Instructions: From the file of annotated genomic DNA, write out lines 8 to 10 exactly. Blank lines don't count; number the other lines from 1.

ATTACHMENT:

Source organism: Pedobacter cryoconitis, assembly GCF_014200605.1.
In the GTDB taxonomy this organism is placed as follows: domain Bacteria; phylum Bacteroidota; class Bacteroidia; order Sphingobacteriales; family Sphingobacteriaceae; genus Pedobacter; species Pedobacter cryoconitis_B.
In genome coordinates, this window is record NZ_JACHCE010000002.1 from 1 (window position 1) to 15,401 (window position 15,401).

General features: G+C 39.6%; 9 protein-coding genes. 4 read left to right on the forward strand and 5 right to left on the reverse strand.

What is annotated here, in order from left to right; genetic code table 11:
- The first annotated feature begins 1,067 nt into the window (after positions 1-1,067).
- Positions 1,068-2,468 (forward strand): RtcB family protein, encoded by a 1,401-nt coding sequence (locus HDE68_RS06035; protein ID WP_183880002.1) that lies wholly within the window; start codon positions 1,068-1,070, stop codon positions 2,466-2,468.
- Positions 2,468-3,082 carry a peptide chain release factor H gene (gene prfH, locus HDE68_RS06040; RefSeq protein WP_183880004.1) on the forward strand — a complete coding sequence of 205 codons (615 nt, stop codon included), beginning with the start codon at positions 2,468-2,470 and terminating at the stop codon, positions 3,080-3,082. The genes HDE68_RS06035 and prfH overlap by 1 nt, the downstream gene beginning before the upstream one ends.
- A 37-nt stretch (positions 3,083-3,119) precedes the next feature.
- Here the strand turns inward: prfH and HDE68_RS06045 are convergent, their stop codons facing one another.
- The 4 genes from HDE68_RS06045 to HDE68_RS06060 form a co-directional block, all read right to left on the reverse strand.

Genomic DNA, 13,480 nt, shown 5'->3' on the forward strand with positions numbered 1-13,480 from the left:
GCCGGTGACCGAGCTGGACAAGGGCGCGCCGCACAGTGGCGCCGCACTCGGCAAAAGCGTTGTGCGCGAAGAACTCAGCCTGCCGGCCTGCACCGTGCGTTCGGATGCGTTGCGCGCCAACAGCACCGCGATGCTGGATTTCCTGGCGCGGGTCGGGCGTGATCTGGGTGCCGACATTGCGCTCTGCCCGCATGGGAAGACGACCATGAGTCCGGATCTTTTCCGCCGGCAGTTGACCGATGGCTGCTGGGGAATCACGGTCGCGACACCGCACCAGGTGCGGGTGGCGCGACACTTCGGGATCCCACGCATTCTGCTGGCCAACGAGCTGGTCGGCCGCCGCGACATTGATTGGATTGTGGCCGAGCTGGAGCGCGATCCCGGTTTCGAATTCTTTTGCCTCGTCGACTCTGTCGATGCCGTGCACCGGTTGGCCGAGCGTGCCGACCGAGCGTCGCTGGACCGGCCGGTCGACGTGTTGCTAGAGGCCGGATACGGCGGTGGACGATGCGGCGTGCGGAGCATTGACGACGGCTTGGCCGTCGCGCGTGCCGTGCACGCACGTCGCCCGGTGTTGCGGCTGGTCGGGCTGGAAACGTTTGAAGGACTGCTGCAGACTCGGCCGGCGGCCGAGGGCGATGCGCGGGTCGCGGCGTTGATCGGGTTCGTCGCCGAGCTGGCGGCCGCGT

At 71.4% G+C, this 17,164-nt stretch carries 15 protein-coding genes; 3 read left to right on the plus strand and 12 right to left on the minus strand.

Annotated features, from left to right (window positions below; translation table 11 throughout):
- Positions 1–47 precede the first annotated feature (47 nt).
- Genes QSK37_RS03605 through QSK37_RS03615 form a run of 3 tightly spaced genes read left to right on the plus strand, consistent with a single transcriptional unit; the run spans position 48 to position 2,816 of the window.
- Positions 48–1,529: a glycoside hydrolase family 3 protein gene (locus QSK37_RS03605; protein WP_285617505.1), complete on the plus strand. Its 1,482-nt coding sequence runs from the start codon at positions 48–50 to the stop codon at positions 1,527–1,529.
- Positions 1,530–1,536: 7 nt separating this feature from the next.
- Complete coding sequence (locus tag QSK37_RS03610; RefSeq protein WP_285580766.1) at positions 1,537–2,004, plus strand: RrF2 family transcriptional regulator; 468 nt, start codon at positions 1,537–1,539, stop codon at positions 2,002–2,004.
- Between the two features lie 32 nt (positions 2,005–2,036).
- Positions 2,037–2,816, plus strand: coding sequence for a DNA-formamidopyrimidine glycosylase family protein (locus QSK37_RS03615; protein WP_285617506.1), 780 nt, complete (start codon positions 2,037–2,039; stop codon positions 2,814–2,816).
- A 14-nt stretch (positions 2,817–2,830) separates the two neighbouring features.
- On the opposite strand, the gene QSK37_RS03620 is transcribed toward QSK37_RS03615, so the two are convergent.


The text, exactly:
- Positions 2,468-3,082 carry a peptide chain release factor H gene (gene prfH, locus HDE68_RS06040; RefSeq protein WP_183880004.1) on the forward strand — a complete coding sequence of 205 codons (615 nt, stop codon included), beginning with the start codon at positions 2,468-2,470 and terminating at the stop codon, positions 3,080-3,082. The genes HDE68_RS06035 and prfH overlap by 1 nt, the downstream gene beginning before the upstream one ends.
- A 37-nt stretch (positions 3,083-3,119) precedes the next feature.
- Here the strand turns inward: prfH and HDE68_RS06045 are convergent, their stop codons facing one another.